Australian of the Year shows his support for Ahmadiyya Muslims

Australian of the Year shows his support for Ahmadiyya Muslims

David Morrison_ahmadiyya_muslims_australia
When David Morrison saw a group of Muslims flying the Australian flag and having their picture taken at a citizenship ceremony in Canberra yesterday, he walked straight over to them and asked if he could join in.

Wearing the Australia Day blue cap and T-shirts declaring “love for all, hatred for none”, the men and children from the ­Ahmadiyya Muslim Association Australia were handing out pamphlets expressing their loyalty for the country.

“They were all standing with their flags and the posters and I just asked if I could join them and it was perfect, wasn’t it?” the newly crowned Australian of the Year said.

“They are Australians, they want a multicultural society to work and the Islamic community is going through a tough time and they’re very complex issues here and everyone’s got a view.

“I’m not going to share mine overly except to say that we’ve got to respect people, we’ve got to understand where they’ve come from because we’re all going in the same direction together.”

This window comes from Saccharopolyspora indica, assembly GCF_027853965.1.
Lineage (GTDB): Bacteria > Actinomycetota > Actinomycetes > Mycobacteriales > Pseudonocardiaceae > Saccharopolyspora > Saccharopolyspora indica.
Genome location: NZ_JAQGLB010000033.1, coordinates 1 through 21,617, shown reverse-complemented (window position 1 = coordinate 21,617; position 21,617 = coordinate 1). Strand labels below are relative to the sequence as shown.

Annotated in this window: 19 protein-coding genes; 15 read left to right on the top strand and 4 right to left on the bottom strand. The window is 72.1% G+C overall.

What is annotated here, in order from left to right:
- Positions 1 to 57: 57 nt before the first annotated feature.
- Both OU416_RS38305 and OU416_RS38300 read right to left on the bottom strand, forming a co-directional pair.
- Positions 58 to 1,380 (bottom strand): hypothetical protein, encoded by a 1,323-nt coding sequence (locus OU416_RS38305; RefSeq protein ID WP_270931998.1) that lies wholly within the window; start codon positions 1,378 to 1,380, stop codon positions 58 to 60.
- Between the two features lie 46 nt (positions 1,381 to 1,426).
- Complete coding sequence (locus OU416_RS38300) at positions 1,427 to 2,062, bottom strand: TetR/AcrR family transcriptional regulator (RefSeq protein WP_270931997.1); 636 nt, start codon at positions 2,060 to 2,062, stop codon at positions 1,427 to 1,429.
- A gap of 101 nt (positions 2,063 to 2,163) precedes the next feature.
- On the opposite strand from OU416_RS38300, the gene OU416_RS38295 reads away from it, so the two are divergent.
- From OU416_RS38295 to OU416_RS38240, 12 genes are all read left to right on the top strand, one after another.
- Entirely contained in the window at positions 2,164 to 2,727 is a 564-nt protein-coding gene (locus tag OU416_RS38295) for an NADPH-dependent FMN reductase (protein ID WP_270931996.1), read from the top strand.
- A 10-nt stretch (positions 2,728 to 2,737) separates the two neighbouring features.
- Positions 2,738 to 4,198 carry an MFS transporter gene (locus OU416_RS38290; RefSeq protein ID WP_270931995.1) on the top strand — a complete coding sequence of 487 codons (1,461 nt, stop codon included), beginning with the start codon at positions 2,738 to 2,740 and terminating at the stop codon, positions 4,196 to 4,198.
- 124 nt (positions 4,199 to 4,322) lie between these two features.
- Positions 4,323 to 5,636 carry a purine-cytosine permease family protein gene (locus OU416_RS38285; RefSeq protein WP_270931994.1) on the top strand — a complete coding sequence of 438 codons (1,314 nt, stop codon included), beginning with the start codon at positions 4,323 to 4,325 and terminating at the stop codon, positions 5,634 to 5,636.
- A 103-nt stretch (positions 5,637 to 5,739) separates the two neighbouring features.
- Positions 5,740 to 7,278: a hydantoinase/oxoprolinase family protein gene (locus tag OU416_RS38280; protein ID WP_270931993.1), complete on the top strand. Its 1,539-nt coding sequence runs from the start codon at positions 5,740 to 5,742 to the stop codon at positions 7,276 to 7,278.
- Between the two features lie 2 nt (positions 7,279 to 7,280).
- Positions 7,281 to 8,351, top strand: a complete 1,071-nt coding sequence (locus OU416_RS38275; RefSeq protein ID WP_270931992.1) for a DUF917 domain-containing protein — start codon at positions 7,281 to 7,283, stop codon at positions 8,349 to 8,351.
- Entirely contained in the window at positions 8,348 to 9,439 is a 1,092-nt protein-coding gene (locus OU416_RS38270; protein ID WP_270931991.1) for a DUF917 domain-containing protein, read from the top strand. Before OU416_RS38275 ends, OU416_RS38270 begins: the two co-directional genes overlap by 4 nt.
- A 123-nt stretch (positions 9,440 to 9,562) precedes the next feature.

On his first full day in the new role, the ex-army chief was forthright in promoting a number of big topics: defending Muslim Australians, a republic and legalising gay marriage “sooner rather than later. I do believe in same-sex ­marriage but I respect the fact that there are many Australians who still are yet to be moved in that ­regard,” he said.

“I don’t know how long (legalising) it will take, it is clearly a matter for government and if there was to be some form of national decision either through referendum or plebiscite, that would be up to the nation. I would hope it happens sooner rather than later.”

Well known for his 2013 YouTube address in which he told his soldiers to respect women or “get out”, Mr Morrison said he had some experience “moving culture and it can be moved quickly”.

Mr Morrison said he had not intended to “pick a fight with anybody” after he announced he would use his profile in part to lend his voice to the republican movement, saying it was simply “time for a conversation” about an Australian head of state.

Having kicked off the day in Canberra at 5am and ending it in Adelaide, the 59-year-old said there had been little time for the significance of his award to sink in.

Asked how his family responded, Mr Morrison said: “Oh dear. No, I spoke to my three boys last night, they’re all in Brisbane, they were just so full of pride as I am in them. Gayle (his wife), who’s been the great support in my life, just couldn’t believe it.”



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